Saturday, June 23, 2007

Map of the Preterit Tense

So my Map of the Present Tense was so highly acclaimed (one positive comment) that I decided to post my map of el tiempo pretérito. Use this tense for simple, single-actions in the past.

Regulars: As always, the regulars are in the east, where everything is orderly and predictable. Comer: comí comiste com comimos comisteis comieron. Vomitar: vomité vomitaste vomitó vomitamos vomitasteis vomitaron. Study these endings.

JP, do we have to learn the vosotros


But how are we....

Just stick an "-is" on the form, for
goodness sakes.

Irregulars. In the wild west, you see there are exactly four irregulars. There are no more.

So that French TA in college, who poo-pooed Spanish because there were too many irregulars to fit her brain around, to her I say, il n'y en a que quatre, mademoiselle, que quatre.

Ir and ser have the same forms: fui fuiste fue fuimos fuisteis fueron. So learn two verbs for the price of one. Dar and ver are not terribly irregular; dar has a little bit of an identity crisis... it thinks it's an -ir verb. The only "irregular" thing about ver is that it doesn't wear any accent marks. In fact, none of the verbs living in the wild west wear accents; they are all naked.

The Stem Change (tm) verbs live in the north, just as in the Map of the Present Tense. But notice that in the preterit, only the -ir verbs get stemchang-ified. In fact, it's the same damn -ir verbs in the preterit as in the present.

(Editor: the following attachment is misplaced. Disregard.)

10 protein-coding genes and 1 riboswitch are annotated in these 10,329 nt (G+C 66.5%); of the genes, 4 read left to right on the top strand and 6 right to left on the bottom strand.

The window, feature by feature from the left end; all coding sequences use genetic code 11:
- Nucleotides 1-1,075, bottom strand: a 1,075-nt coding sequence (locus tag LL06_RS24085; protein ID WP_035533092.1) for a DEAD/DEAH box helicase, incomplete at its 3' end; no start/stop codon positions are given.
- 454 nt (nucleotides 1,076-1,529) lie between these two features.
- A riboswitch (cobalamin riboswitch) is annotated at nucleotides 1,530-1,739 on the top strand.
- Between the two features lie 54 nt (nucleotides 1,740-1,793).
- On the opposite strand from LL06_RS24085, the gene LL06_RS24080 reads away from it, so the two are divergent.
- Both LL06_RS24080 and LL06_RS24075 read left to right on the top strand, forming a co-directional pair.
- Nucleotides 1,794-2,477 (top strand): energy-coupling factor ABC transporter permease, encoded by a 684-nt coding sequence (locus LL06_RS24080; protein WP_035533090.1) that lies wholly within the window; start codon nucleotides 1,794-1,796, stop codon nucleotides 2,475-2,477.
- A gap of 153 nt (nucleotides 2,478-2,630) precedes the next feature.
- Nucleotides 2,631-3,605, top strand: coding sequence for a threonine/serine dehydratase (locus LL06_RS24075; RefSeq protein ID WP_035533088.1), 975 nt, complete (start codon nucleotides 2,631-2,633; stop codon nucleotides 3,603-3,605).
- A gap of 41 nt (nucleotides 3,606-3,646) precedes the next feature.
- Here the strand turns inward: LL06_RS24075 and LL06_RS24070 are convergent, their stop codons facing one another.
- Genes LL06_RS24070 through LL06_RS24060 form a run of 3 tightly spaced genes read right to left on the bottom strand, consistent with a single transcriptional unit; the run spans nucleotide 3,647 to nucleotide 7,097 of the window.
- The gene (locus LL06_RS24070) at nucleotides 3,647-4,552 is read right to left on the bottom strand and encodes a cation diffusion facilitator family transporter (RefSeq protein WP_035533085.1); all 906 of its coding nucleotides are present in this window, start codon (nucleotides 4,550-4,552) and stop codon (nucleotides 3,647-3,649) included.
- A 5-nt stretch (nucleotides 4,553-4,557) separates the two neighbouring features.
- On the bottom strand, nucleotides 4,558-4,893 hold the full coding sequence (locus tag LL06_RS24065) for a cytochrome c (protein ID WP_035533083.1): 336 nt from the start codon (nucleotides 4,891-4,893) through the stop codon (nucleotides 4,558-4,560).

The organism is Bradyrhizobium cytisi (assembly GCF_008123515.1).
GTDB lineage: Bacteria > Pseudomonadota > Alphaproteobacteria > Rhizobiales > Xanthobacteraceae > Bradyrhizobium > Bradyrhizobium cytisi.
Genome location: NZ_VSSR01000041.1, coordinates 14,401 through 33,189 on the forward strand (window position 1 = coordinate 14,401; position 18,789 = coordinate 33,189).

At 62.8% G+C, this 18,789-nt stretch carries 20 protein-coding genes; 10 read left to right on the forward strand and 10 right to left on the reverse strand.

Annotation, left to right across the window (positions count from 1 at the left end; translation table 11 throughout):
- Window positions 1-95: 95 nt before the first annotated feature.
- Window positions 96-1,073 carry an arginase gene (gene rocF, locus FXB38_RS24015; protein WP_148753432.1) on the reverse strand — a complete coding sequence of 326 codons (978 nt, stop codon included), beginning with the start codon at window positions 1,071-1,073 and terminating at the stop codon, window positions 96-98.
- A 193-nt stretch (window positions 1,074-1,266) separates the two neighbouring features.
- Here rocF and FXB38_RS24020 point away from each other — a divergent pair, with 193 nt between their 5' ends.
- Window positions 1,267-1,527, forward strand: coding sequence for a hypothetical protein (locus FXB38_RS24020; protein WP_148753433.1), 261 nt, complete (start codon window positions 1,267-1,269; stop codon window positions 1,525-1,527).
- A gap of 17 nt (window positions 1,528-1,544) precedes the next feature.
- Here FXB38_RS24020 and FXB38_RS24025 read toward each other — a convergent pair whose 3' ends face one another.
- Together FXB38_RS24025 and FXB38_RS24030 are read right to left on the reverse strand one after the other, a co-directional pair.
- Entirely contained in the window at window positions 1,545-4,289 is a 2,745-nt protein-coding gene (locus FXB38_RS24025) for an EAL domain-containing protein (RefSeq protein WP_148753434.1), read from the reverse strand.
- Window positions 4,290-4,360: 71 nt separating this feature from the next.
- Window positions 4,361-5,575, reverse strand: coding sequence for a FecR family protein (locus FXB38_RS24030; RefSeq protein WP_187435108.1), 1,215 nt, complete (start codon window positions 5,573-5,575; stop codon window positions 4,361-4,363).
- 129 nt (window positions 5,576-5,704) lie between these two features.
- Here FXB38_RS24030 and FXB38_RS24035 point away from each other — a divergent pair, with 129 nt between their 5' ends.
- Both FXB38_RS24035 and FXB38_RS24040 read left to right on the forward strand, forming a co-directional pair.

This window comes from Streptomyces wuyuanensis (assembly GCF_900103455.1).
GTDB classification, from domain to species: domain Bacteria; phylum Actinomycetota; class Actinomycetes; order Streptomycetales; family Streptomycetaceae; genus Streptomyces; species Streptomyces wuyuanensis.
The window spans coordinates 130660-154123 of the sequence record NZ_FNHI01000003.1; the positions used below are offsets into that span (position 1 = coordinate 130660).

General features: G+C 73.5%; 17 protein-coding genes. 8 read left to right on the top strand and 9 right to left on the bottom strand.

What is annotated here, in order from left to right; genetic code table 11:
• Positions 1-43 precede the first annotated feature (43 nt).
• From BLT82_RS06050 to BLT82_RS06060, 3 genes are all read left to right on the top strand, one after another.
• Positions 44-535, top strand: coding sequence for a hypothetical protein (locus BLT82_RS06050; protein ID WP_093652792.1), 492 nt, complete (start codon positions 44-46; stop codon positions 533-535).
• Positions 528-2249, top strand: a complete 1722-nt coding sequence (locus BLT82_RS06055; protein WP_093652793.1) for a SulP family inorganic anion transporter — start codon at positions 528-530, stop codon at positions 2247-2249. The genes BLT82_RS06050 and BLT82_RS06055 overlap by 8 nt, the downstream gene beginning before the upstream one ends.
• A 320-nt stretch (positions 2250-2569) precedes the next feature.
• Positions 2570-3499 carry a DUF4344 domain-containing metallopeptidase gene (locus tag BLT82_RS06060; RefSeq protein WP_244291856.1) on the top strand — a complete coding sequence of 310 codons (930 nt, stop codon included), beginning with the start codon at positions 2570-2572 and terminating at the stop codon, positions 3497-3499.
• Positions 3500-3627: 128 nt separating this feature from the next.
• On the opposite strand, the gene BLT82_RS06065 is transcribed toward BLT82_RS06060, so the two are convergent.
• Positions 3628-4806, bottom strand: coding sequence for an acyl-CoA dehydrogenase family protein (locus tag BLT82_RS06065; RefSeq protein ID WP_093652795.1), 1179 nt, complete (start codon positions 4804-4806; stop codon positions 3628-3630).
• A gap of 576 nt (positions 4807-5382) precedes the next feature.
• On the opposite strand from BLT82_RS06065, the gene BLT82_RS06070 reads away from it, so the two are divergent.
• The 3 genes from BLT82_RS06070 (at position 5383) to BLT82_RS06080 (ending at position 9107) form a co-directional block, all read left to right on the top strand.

Finally, the Minority Verbs live in the south. I coined this term because although they might not look regular compared to the verbs in the east, they are, in fact, totally regular within their own culture. That is to say, they have a separate set of endings, which they use regularly. Tener: tuve tuviste tuvo tuvimos tuvisteis tuvieron. Notice that all of these forms are naked (i.e., no accent marks).

Also notice that these preterit forms use alternate stems. Of course they do, they're minorities. We expect their roots to be different, for them to have slightly different cultural backgrounds. Do you have a problem with that? Just because they're different?

There are four kinds of alternate stems, so you might as well memorize them according to their groups: the ones whose vowels change to -i-, the ones whose vowels change to -u-, the ones that get -uv-, and the few that gain a -j-. There are 14 total, and they're all listed on the map.

My students like to put them in a certain order and then create a mnemonic sentence out of the first initials. Fine, kids, do what you gotta do. Remember, when it comes to mnemonics, the raunchier the better; just keep it to yourself.

Is that it? Is that all there is to forming all the verbs in the the
preterit tense?


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